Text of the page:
Risk Assessments - The Process for COSHH Compliance
Updated: May 4
The COSHH risk assessment was designed to identify risk involving exposure to hazardous substances in the workplace
It's important to note that health hazards are not restricted to chemicals or substances with hazard warning labels.
There are many harmful substances that can be created by the work you do; dust or fumes from sanding, cutting or dressing an item, for example.
These substances are also regulated by COSHH since they pose serious health risks.
To properly perform a COSHH assessment you must follow these steps.
Step 1: Identifying workplace hazards
To begin your COSHH risk assessment you will need to identify which of the substances you use by checking through their safety data sheets and product labels.
It's also important to move around your workplace and identify hazardous substances that may be produced through a work process.
Examples of work processes that would create harmful substances are welding, grinding, or cutting.
Step 2: Identifying who is exposed to risk and how
Which of your work processes create risk or harmful substances?
It's important to identify the route into the body that the hazardous substance can take.
Can the substance be breathed in, or get onto, or through the skin?
Know what the effects of exposure are for each separate route it may take into the body. For example, when something is breathed in it could cause respiratory diseases.
You must also take into account how long the work process takes and how long a single worker can be exposed to the risk without endangering their health past the limit.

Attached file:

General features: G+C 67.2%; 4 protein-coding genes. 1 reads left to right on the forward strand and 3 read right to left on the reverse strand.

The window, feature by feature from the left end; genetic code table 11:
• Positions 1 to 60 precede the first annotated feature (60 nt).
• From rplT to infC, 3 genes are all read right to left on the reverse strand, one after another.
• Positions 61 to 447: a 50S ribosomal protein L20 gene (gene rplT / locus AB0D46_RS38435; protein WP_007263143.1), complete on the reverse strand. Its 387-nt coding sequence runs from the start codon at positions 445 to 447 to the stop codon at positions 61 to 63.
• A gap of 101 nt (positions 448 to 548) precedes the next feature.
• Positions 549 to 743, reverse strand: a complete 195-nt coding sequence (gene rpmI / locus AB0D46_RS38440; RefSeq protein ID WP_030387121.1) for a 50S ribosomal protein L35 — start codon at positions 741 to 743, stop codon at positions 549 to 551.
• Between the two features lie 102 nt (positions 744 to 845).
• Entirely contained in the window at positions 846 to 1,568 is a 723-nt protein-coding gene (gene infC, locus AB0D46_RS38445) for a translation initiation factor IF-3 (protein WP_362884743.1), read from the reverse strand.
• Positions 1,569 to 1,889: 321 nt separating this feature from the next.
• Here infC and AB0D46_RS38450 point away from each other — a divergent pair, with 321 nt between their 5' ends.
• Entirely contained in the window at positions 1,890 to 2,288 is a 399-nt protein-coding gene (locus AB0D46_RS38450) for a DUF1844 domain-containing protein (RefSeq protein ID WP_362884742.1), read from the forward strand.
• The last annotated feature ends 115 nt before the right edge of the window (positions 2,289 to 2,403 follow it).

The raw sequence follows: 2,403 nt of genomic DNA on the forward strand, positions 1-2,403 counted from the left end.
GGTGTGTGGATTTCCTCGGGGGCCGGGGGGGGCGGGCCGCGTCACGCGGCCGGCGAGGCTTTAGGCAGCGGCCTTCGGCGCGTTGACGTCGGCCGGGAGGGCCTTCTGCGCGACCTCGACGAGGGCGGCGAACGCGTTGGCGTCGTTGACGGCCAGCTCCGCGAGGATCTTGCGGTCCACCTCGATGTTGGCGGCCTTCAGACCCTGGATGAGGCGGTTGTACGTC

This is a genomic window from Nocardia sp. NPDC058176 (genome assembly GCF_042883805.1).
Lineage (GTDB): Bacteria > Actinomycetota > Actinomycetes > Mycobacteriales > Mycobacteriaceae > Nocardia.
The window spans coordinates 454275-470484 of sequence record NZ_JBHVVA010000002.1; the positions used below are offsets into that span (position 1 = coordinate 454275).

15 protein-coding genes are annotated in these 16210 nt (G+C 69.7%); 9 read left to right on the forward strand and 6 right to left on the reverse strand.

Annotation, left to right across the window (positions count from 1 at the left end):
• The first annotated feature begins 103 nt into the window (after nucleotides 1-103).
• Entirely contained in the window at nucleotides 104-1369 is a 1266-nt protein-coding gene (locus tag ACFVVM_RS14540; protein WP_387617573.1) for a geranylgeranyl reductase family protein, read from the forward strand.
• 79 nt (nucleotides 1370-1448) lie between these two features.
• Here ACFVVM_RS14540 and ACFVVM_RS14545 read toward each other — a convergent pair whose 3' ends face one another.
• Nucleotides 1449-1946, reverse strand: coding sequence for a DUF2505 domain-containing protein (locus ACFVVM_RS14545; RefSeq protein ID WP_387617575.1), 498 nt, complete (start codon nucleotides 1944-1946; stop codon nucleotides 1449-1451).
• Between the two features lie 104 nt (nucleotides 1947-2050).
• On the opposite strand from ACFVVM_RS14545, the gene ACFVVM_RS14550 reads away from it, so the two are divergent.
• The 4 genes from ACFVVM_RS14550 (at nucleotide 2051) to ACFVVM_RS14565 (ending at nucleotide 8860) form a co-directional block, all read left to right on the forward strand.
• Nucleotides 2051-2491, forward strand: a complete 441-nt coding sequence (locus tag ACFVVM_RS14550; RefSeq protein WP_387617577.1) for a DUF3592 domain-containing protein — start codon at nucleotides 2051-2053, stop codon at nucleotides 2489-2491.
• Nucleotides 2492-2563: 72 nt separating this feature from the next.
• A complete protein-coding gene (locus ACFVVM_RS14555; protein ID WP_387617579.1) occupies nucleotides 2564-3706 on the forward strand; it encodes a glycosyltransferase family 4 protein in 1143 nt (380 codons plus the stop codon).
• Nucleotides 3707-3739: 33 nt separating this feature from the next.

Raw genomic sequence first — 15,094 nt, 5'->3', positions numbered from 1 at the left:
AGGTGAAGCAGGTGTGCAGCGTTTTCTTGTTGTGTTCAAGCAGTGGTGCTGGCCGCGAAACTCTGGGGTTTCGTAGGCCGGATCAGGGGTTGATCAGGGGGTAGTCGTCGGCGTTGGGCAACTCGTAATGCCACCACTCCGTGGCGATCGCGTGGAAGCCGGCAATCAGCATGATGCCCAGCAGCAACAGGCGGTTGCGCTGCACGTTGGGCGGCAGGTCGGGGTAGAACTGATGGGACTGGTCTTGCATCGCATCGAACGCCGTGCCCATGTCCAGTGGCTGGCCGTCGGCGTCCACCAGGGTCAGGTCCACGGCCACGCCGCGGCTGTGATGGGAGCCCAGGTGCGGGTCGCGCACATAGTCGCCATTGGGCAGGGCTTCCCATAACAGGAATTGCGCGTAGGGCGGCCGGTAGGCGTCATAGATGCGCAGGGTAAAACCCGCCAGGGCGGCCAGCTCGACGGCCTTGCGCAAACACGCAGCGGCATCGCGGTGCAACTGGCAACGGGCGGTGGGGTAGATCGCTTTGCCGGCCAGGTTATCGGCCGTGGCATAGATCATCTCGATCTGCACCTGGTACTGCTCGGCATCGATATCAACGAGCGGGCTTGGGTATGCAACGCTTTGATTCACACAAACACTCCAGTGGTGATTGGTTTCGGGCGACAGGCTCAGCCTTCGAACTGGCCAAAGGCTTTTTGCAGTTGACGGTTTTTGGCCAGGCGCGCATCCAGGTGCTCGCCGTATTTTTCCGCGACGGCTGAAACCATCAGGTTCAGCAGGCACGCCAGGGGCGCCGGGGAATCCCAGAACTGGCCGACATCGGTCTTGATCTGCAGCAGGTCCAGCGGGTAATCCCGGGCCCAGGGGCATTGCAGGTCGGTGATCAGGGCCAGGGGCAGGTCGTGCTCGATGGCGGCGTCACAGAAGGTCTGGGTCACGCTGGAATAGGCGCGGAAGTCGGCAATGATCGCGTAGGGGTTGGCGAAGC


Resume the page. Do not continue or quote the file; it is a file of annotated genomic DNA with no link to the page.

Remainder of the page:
Is it possible for people passing by the station to be exposed?
Workplaces often use machinery that needs maintaining, and when it breaks down, maintenance crews will need to pass through.
Workplace sites often see visitors to the business too, so it's critical that you take into account exposure to others.
A cleaning crew at the end of the work day would be a good example.
Step 3: Evaluating the risks identified and implementing the correct control measures
Once you've completed identifying the risks and chemicals in use, who will be exposed to them and how it threatens their health, you need to plan how to prevent that exposure.
Is a particular substance absolutely needed for the work process to be done?
Or is there a safer alternative that could be used in it's place?
Perhaps the process could be changed so that it doesn't create a hazardous substance. For example, using pellets instead of powders would significantly reduce air pollution in your workplace.
If it's not possible to remove the risk of exposure then it's crucial that you put into place the correct controls measures to reduce the risk of exposure and injury.
Those controls methods could include:
Make sure only the people needed to complete the work process are present.
The more people that are present increases the risk of an accident happen, especially if they're not trained to work there.
It's vital that the storage of materials is planned out and proper containers are used, all with the correct labels.
It's even more vital that incompatible materials are kept well away from each other.
Ensure work processes that create hazardous substances are properly enclosed, with proper ventilation in place, at the source.
When transporting materials use a closed transfer system to reduce the risk of injury when transporting hazardous substances.
Ensure that the correct equipment is instantly available in the event of a spillage.
Smooth work surfaces and floors should be smooth for easier cleaning.
Cleaning crews at the end of the work day are also at risk of exposure when cleaning down the workplace, so ensure that it can be properly cleaned easily and quickly to reduce that exposure.
If you're worried about making chemical safety or COSHH mistakes, you can take the new COSHH Risk Assessor Certification™.